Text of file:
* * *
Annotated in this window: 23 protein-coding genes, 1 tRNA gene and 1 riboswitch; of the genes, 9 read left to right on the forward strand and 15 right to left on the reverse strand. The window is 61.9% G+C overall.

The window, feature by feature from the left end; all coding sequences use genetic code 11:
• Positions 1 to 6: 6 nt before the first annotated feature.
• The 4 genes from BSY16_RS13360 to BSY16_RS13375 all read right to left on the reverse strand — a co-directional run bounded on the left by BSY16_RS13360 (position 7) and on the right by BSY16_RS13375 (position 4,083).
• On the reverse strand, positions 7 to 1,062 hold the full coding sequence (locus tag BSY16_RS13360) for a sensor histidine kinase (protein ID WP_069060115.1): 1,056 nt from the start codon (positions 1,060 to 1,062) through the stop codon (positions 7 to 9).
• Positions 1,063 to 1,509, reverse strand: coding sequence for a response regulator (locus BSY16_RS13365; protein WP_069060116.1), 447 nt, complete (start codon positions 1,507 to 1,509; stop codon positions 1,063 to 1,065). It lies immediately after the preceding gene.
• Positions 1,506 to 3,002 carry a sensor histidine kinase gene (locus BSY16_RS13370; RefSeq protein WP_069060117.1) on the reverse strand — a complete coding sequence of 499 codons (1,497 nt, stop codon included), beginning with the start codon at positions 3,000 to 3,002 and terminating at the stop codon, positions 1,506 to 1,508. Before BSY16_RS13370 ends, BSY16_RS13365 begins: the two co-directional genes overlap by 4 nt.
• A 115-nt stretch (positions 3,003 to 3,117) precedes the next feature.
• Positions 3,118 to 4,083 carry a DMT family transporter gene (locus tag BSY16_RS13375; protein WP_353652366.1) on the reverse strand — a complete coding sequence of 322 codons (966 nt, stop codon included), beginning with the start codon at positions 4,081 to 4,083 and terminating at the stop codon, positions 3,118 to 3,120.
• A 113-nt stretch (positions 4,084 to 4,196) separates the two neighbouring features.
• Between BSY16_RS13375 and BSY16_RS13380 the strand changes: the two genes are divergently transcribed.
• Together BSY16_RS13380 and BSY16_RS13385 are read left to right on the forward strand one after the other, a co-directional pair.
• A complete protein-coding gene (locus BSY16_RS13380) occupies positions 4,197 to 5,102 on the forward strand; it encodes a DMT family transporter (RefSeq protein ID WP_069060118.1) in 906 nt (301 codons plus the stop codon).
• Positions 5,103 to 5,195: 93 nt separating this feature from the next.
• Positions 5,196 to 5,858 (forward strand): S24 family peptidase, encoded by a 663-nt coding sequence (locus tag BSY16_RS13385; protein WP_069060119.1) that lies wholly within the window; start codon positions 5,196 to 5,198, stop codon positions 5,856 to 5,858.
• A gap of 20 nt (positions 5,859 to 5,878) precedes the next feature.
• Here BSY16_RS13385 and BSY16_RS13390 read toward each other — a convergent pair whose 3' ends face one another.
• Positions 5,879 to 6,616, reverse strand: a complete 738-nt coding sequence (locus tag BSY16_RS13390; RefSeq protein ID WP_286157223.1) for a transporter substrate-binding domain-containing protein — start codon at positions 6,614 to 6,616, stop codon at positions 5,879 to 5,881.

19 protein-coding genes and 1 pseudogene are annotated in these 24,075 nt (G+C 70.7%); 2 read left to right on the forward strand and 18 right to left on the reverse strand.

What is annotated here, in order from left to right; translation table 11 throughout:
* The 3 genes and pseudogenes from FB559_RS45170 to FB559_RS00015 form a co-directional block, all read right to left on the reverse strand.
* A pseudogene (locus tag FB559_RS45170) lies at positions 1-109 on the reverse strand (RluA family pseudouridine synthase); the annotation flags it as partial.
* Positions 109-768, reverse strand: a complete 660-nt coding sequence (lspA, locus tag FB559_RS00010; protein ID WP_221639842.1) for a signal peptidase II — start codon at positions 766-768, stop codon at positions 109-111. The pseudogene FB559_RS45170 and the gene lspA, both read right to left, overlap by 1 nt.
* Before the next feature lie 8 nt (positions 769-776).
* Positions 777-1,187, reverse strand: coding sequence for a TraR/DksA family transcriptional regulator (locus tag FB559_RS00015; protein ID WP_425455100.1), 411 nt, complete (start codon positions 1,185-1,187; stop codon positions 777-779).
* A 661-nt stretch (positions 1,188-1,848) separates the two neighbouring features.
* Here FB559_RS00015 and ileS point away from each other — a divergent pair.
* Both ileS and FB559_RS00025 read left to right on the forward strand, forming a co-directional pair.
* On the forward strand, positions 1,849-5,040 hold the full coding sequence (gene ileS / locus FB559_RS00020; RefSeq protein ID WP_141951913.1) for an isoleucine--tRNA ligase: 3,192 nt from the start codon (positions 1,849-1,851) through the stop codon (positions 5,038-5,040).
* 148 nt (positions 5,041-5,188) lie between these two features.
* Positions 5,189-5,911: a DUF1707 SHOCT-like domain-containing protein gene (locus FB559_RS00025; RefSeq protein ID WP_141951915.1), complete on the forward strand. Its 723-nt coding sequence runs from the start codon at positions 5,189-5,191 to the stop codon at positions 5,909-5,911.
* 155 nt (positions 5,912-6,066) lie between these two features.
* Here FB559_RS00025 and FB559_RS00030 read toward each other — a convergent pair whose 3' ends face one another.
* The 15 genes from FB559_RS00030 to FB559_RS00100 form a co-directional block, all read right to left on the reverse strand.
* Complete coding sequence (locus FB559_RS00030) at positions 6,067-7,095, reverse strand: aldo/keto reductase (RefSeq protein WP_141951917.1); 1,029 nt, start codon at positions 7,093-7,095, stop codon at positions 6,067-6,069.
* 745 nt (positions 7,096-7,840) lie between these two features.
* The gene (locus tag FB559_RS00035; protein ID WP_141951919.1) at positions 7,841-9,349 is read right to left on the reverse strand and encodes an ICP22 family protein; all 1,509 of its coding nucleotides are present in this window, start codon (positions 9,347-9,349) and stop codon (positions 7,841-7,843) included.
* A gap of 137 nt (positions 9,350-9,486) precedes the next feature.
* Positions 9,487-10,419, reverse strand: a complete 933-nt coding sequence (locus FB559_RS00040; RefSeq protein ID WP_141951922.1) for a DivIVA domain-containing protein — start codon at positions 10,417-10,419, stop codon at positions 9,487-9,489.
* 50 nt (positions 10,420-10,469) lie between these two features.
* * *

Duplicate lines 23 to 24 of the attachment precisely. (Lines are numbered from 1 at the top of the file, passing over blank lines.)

* Positions 109-768, reverse strand: a complete 660-nt coding sequence (lspA, locus tag FB559_RS00010; protein ID WP_221639842.1) for a signal peptidase II — start codon at positions 766-768, stop codon at positions 109-111. The pseudogene FB559_RS45170 and the gene lspA, both read right to left, overlap by 1 nt.
* Before the next feature lie 8 nt (positions 769-776).